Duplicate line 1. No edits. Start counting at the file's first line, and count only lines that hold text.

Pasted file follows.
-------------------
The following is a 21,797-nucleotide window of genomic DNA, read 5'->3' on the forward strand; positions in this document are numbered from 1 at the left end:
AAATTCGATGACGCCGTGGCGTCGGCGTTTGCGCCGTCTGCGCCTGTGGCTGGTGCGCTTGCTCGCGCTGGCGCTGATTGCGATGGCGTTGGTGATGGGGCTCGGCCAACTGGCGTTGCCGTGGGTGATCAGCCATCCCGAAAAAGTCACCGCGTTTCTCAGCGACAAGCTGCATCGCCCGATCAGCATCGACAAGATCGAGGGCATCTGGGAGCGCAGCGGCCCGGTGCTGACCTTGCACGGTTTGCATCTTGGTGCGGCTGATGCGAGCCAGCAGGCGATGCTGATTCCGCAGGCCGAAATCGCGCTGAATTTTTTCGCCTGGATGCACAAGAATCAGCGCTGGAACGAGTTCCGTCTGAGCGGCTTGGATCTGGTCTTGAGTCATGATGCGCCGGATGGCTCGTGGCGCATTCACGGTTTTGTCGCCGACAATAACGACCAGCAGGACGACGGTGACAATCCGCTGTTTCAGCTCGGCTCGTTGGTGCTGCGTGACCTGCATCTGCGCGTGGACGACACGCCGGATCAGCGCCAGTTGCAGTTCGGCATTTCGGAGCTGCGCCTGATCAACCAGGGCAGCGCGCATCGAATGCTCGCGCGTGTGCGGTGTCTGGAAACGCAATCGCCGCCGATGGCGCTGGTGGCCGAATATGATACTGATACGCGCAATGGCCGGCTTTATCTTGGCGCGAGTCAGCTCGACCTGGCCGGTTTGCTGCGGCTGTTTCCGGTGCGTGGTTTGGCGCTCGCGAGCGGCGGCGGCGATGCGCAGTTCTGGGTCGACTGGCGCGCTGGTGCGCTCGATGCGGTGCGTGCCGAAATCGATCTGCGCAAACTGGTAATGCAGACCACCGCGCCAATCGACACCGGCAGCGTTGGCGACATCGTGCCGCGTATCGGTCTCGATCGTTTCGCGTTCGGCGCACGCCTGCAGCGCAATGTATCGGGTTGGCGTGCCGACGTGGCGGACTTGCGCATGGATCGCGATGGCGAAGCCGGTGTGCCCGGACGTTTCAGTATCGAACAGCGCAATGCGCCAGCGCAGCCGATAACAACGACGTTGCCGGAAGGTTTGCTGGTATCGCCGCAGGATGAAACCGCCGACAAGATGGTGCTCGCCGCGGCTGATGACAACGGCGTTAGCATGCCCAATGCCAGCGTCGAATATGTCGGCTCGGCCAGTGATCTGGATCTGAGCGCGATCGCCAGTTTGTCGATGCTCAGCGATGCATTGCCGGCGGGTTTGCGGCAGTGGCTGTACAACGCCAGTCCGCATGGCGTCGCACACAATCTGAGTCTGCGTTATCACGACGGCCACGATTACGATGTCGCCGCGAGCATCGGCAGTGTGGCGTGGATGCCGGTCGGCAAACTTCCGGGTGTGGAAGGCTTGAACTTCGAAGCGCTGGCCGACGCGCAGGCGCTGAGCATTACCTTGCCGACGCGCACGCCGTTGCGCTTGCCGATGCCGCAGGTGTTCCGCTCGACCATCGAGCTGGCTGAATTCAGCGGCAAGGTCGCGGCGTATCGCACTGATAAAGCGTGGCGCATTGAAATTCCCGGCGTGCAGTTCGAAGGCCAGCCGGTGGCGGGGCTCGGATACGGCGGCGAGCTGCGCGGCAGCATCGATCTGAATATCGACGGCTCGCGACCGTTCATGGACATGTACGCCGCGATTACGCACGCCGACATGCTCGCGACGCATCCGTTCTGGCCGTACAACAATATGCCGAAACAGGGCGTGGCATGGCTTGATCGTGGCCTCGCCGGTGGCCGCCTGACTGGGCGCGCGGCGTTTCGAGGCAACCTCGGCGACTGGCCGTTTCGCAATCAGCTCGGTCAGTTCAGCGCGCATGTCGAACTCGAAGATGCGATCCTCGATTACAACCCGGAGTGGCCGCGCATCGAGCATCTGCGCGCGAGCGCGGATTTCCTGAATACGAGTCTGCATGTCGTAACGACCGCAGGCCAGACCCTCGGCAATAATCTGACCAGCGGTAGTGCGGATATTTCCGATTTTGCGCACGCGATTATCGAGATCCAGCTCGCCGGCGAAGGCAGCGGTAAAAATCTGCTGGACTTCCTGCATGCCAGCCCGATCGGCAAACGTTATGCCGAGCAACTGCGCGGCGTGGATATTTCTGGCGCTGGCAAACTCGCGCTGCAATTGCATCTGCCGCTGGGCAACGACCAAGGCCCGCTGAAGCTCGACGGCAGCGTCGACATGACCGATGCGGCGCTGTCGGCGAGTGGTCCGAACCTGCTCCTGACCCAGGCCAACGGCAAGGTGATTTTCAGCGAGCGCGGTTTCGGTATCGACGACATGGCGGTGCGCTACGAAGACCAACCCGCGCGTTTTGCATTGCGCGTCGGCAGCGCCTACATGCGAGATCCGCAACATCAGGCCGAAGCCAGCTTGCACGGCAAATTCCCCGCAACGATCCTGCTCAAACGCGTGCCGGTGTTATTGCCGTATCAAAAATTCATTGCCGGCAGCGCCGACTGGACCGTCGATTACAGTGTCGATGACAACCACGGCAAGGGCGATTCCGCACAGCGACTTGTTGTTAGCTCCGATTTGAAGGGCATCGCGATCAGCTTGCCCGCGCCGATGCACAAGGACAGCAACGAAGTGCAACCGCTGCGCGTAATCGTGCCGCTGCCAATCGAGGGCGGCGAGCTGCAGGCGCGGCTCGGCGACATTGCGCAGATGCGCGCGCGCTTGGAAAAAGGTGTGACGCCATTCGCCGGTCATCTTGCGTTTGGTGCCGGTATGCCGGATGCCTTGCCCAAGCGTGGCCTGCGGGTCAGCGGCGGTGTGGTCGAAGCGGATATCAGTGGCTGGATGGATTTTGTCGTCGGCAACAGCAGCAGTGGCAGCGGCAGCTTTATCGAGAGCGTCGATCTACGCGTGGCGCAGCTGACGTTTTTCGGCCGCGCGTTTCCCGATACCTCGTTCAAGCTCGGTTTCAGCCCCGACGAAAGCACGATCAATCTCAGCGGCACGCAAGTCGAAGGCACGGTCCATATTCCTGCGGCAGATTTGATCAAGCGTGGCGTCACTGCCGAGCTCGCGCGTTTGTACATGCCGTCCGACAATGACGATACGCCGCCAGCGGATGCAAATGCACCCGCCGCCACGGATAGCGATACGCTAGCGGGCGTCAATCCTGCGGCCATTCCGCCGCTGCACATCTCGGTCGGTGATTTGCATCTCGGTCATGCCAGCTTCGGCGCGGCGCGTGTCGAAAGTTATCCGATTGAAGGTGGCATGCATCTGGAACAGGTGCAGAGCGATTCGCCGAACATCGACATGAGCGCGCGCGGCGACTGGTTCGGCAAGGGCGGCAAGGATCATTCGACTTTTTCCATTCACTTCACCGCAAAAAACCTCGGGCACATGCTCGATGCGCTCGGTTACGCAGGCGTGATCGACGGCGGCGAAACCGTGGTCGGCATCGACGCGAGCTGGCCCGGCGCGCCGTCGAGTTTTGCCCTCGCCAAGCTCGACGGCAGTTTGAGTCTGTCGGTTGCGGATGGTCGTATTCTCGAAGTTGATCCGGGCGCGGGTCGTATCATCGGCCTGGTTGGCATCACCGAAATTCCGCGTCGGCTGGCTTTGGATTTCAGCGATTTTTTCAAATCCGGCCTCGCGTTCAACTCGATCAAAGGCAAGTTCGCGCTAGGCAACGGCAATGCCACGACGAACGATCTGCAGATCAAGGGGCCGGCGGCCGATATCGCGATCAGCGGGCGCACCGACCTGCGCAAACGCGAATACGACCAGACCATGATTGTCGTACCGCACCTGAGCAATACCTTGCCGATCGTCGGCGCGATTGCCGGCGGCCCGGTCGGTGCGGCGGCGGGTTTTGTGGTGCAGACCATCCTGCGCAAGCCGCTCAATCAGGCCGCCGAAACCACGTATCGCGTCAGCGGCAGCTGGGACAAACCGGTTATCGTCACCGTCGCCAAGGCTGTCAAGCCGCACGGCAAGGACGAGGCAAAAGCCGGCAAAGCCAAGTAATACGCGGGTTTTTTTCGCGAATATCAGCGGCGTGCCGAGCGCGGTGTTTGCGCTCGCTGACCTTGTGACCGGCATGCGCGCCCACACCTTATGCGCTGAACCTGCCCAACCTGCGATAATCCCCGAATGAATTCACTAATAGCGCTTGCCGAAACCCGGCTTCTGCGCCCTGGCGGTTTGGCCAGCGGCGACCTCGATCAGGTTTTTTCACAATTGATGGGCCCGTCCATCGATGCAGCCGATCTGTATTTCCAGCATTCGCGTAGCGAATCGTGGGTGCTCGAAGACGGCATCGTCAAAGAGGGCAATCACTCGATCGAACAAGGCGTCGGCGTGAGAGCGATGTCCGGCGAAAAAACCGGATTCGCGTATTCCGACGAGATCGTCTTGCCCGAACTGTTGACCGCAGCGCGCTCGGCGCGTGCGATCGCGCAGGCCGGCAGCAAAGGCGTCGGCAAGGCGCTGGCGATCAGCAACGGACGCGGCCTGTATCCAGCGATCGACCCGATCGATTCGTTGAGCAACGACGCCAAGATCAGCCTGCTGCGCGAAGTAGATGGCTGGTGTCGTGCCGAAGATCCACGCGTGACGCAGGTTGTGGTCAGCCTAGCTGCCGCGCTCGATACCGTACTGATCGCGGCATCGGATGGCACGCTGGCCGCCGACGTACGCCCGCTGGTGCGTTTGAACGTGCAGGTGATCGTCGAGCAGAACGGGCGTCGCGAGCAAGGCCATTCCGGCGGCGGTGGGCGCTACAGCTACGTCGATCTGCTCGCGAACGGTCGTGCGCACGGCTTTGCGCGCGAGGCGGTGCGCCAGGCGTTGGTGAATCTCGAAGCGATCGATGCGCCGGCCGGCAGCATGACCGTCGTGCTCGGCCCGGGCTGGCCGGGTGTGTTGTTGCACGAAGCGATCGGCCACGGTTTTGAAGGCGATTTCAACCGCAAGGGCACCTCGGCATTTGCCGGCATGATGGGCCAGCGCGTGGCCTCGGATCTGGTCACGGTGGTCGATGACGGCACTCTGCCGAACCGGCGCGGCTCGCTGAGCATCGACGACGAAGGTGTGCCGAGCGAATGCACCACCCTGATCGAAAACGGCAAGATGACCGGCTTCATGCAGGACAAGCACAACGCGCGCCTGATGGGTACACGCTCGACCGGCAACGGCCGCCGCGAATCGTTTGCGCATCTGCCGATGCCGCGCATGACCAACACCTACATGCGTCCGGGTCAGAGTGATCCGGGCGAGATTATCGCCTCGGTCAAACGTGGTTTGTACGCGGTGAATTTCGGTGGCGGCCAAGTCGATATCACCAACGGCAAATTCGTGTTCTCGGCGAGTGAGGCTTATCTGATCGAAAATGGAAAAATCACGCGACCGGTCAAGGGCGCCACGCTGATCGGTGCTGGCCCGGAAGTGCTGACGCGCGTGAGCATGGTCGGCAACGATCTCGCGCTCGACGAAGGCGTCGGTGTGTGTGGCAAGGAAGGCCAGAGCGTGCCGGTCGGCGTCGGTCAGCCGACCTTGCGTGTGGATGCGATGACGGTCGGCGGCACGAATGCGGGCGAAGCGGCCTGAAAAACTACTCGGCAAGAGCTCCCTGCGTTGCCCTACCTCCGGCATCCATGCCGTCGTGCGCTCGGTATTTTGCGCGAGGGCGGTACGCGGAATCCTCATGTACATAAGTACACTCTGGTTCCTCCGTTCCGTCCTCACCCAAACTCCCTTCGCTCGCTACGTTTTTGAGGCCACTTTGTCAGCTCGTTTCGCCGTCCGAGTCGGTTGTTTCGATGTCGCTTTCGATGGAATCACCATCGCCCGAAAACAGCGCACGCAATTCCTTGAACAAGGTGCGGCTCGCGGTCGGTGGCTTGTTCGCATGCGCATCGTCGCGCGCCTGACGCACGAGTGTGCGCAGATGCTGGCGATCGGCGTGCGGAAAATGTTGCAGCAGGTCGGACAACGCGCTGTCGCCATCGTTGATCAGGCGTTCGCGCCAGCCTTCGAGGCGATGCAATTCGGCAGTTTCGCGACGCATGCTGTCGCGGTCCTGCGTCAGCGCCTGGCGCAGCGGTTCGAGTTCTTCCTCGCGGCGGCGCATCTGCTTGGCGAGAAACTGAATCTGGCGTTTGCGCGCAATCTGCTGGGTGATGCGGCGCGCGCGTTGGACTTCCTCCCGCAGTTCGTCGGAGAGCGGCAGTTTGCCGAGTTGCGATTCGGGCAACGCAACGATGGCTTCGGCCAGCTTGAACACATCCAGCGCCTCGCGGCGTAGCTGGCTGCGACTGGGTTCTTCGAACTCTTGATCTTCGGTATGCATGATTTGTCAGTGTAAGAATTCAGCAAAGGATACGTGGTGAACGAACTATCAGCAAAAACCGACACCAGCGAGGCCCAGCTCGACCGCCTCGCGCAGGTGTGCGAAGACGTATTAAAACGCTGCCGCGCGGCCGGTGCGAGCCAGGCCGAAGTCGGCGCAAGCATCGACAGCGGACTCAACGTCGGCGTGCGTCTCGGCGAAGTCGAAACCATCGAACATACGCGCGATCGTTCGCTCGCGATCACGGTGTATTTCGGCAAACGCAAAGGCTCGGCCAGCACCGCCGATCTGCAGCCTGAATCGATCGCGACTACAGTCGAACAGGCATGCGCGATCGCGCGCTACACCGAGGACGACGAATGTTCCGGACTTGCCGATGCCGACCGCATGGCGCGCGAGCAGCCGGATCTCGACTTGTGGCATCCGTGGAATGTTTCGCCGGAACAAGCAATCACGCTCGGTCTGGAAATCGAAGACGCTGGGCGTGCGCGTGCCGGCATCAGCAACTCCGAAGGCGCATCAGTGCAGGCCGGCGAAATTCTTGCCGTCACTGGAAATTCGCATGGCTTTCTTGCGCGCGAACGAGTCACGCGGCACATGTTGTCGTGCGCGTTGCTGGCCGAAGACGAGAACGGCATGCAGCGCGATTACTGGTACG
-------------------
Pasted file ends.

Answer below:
The following is a 21,797-nucleotide window of genomic DNA, read 5'->3' on the forward strand; positions in this document are numbered from 1 at the left end: